Jess hugged her knees into her chest and felt her heart racing, but she didn’t know why. She had never come out of a daze not remembering before and it terrified her. She knew she had to stop it from coming true if she was ever going to stop the dazes completely, but how could she prevent something if she didn’t know what it was?
“You look awful,” Jess said to her mother. It was 7:30 a.m. and she sat at the counter, fully dressed, sipping coffee, ready to take Jess to Dr. Rubin.
“I didn’t sleep. How are you? Are you okay? Are you ready?” She forced a smile that left lines around her mouth.
Jess ate breakfast in silence then sat in the car waiting for her mother. She pushed buttons on the radio to fill the silence but didn’t register the sounds.
When they arrived at Dr. Rubin’s office Jess thought the place looked familiar. It was a plain, square, office building; two stories, with large, reflective windows covering most of the front. Inside the waiting room, it was white—the floors, the walls, and the end tables were all white and sterile—and the furniture was grey and uncomfortable. Her mother sat down next to her with a magazine and traced her lips nervously. “It will be okay,” Jess said mechanically.
“Jessica Leavitt,” the woman in the doorway had been calling her name for a while and looked irritated. Her mother gave her a fleeting smile as she got up and walked through the door. The walls in the hallway were close together, the ceiling was low and made of loose tiles covered in small, black dots, and the floor was white carpet. There were several closed doors on either side and at the end of the hall was a door marked EMERGENCY EXIT. They turned in to the third room on the left.
“Okay, Jessica. I am just going to take your blood pressure and do some basic measurements on you here, and then Dr. Rubin will come in and talk to you.”
She sat down on the edge of a long, cushioned table as the woman buzzed around her, taking her pulse, blood pressure, and writing things down. Jess noticed that her handwriting was small and scratchy just like Kevin’s.
When Dr. Rubin came in, she thought he looked like a doctor from a movie. He wore a long, white lab coat, had a small line of a mustache, wore glasses, and was bald. She felt like she had seen this man before. When he spoke she his voice as if from a dream. He motioned for her to sit in the chair by a computer. She did.
“Jessica, I’m Dr. Rubin. Do you know why you are here today?” He wasn’t looking at her, but was picking up several small metal instruments from a table.
“Well then let me explain what we will be doing, okay?” He held the small metal instruments out in his hands like an offering. “These clips are connected to this computer by wires.” He motioned to the monitor on the table as though there were more than one large computer right in front of her. “I am going to put the metal ends onto your head with a glue-like substance, and they will record your brain activity. It will show up on the computer as a sort of graph, and I will ask you different questions and see how they record.”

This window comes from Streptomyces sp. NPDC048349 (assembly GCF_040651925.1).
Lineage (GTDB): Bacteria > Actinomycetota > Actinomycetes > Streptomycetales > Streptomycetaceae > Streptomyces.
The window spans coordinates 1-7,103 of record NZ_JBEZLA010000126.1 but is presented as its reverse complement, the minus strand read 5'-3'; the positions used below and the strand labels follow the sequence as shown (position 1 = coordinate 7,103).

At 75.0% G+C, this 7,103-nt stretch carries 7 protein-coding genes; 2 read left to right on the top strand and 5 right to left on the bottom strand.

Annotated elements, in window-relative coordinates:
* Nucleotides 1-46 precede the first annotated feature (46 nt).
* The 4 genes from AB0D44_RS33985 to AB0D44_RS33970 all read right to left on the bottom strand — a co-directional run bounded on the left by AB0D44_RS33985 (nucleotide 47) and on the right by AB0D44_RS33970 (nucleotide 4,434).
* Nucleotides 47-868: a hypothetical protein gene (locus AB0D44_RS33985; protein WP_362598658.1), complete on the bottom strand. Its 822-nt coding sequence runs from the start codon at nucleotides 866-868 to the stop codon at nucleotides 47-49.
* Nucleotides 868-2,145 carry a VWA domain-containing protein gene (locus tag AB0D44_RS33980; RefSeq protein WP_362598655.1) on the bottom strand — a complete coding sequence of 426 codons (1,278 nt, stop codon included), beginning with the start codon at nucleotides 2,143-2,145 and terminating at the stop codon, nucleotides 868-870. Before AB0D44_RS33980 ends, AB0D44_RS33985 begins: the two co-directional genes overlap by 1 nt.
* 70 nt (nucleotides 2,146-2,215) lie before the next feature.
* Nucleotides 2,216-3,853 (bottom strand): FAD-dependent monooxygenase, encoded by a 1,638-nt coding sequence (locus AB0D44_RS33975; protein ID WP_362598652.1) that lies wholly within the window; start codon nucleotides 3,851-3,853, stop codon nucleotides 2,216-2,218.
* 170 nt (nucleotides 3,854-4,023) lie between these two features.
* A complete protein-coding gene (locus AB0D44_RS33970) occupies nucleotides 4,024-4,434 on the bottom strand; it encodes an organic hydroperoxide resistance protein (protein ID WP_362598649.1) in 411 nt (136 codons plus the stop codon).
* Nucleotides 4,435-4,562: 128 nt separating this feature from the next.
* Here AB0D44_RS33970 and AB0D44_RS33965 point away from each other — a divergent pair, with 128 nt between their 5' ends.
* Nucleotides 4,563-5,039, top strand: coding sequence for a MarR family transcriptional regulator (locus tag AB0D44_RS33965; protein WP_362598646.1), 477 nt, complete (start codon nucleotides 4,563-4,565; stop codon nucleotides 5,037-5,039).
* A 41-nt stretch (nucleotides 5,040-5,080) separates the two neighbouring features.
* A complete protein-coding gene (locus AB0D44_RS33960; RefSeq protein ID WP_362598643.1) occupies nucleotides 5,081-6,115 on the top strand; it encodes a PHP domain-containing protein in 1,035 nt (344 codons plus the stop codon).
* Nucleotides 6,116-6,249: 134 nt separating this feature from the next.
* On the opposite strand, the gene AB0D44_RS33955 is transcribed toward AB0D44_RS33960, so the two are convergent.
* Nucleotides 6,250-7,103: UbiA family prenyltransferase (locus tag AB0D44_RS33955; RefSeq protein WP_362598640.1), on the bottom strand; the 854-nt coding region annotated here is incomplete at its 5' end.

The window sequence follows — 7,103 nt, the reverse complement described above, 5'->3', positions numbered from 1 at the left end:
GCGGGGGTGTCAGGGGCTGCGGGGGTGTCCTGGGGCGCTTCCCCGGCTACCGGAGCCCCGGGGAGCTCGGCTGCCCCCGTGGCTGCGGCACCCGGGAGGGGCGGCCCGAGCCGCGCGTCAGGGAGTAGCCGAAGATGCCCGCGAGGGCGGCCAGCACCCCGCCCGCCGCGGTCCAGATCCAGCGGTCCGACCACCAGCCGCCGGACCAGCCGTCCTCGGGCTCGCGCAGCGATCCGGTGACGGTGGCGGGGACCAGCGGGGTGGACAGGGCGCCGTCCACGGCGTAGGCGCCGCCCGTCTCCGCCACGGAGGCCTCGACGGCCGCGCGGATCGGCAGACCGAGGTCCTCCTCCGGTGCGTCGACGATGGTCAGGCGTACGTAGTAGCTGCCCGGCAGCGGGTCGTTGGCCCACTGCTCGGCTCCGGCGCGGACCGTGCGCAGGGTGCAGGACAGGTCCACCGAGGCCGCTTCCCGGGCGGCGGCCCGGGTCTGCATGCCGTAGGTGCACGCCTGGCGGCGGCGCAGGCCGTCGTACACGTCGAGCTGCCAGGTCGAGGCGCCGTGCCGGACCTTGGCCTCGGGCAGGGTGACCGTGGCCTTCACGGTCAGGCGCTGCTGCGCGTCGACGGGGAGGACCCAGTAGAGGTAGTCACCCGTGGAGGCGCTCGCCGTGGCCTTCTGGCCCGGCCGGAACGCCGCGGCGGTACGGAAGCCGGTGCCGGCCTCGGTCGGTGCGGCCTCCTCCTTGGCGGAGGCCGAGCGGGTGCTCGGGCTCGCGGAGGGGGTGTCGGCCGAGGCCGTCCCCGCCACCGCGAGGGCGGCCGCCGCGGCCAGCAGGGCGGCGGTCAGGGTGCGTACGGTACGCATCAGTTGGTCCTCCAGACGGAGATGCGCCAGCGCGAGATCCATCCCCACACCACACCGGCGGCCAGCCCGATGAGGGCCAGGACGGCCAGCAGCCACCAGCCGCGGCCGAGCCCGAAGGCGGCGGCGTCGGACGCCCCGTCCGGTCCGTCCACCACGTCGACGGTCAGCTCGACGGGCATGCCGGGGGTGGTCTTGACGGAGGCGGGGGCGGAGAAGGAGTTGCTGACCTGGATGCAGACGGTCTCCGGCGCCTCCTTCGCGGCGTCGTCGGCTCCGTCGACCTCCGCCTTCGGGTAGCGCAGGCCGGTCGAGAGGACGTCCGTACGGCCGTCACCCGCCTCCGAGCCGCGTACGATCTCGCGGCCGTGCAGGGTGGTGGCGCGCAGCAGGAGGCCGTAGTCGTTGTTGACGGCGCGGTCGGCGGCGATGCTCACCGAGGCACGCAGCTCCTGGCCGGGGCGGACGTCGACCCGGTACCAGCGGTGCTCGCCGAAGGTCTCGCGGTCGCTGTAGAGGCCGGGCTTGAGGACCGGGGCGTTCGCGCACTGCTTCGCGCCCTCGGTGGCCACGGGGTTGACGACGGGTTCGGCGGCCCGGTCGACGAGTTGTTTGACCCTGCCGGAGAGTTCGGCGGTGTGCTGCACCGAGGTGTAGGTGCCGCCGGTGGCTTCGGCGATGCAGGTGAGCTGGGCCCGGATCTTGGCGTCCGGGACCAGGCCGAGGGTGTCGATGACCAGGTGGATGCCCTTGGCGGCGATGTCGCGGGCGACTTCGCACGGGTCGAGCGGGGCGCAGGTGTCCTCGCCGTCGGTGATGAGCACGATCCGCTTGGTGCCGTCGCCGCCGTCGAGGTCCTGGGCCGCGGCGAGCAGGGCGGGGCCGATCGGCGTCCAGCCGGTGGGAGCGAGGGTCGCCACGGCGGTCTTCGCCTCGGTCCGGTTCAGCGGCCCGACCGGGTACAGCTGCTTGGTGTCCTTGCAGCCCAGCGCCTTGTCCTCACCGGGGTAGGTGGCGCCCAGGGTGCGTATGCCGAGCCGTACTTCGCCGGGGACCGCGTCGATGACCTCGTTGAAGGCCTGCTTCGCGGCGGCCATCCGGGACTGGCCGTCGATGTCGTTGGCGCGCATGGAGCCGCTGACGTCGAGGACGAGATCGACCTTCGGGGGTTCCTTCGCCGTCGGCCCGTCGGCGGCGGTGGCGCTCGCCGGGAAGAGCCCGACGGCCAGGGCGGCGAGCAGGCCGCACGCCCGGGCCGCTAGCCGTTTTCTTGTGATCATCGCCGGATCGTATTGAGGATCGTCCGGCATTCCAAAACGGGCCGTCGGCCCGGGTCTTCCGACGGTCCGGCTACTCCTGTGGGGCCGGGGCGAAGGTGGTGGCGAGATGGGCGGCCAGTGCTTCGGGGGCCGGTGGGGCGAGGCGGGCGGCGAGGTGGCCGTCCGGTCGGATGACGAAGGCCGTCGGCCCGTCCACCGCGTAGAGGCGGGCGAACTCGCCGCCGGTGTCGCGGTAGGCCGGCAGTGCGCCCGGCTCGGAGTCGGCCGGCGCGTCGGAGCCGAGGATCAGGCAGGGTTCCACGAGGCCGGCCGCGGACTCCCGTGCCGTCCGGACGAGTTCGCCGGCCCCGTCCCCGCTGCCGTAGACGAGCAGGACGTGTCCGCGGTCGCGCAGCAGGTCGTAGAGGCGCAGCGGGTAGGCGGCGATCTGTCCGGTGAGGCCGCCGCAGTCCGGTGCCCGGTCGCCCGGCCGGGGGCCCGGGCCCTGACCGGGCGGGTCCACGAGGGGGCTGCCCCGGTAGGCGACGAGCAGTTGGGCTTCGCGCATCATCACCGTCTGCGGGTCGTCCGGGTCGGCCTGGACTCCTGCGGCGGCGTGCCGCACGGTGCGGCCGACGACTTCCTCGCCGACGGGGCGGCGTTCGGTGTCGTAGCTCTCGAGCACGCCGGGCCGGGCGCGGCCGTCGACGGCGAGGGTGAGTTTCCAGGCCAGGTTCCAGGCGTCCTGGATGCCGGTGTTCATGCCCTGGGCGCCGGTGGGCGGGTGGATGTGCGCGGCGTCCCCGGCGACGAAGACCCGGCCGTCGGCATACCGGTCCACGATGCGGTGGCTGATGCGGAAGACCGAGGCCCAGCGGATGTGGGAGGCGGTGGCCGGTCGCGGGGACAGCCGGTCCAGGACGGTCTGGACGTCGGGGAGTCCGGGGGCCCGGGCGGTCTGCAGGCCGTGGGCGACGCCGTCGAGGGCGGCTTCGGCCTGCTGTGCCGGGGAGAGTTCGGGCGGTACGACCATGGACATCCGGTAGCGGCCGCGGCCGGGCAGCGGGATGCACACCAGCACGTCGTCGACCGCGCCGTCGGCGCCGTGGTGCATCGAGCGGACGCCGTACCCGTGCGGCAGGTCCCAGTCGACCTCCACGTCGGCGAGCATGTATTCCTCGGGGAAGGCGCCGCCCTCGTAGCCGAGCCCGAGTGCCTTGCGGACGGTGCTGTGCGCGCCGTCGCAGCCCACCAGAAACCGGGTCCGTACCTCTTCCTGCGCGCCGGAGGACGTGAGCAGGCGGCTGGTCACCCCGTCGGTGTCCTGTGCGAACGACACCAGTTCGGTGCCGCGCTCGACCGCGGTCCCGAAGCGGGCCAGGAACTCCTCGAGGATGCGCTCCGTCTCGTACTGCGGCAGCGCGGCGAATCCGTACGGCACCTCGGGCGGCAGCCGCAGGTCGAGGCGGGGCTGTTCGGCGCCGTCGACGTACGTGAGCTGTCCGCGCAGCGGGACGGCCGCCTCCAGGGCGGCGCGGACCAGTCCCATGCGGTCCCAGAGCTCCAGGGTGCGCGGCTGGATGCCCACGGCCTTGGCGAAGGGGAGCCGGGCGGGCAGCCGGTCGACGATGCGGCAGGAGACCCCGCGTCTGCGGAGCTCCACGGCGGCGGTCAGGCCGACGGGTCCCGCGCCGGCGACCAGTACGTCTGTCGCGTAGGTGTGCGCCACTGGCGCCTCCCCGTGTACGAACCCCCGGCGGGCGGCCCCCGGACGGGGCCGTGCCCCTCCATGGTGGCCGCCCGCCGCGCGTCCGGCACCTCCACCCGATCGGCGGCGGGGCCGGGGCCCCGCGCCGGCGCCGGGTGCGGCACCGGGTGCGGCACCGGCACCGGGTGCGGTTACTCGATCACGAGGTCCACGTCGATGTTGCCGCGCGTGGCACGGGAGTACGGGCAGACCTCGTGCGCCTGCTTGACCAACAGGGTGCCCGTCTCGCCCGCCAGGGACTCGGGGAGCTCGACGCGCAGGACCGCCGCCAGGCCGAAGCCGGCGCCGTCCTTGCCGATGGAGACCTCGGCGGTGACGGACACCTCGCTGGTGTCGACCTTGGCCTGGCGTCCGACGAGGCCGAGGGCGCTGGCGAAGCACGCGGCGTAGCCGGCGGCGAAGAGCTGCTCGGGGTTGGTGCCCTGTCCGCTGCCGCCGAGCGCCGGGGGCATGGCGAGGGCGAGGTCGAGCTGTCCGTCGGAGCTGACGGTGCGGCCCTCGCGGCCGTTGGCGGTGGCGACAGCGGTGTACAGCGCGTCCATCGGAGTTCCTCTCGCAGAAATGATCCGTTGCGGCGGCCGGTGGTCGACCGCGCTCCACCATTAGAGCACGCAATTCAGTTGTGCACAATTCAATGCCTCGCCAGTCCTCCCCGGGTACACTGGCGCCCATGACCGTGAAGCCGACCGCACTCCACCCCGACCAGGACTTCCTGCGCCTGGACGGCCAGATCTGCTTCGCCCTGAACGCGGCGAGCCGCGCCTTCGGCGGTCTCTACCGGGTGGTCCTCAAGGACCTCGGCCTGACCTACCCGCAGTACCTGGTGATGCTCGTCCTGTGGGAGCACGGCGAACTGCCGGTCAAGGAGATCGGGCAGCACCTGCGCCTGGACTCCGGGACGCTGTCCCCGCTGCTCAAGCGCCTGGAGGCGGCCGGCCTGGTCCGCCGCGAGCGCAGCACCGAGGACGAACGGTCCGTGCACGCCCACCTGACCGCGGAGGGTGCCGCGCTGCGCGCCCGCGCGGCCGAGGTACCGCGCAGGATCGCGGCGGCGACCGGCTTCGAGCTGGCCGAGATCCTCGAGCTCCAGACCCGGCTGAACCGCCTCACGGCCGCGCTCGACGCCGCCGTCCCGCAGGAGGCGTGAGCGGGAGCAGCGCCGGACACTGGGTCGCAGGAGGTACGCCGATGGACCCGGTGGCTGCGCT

The doctor combed through her hair gently before attaching each clip to her head. When they were all attached, he turned away and rummaged through a small blue kit. When he turned around, he had a syringe in his hand.
“Now, Jessica. I am going to give you a little shot. It won’t hurt, don’t worry. What this does, is it will go into your blood and when the blood pumps into your brain; this will temporarily impair the connection between the hemispheres, so we can get a better idea of what’s going on. It is going to activate some memories, either from early on or even small things that you may have repressed for some reason that may have happened more recently.” He spoke slowly and clearly but was already moving toward her with the syringe. She made a small noise of protest, but didn’t pull away as he sunk the needle into her forearm. Her mother was worried about her and she would have to cooperate. He watched her for a few moments before turning to the computer to start a program. Little lines appeared on the screen moving up and down.
“Now Jessica, tell me about this latest daze. Your mother told me that is what you have been calling them with Dr. Sable.” His voice echoed from far away now. She struggled to focus on one thing—the computer, his face, the room, anything—but her thoughts were becoming detached.
She relayed the daze from the day before—how she was sent to his office because her mother was worried; how she sat in the waiting area, and then in this room… As she spoke, she had no idea where the words were coming from. Her mouth moved mechanically and she was only distantly aware that her heart was beating violently. The faster her heart raced the farther removed she felt. She could almost hear the drug pulse behind her temples.
“Jessica that is just what happened today. You’re just relaying a memory to me.” As he shifted, the imprint of his shape was left hanging in the air, hundreds of outlines of the doctor like a hand of cards. An image of Aladdin flashed across her mind and she reached up as though to catch it. When she missed, she pulled out several strands of hair.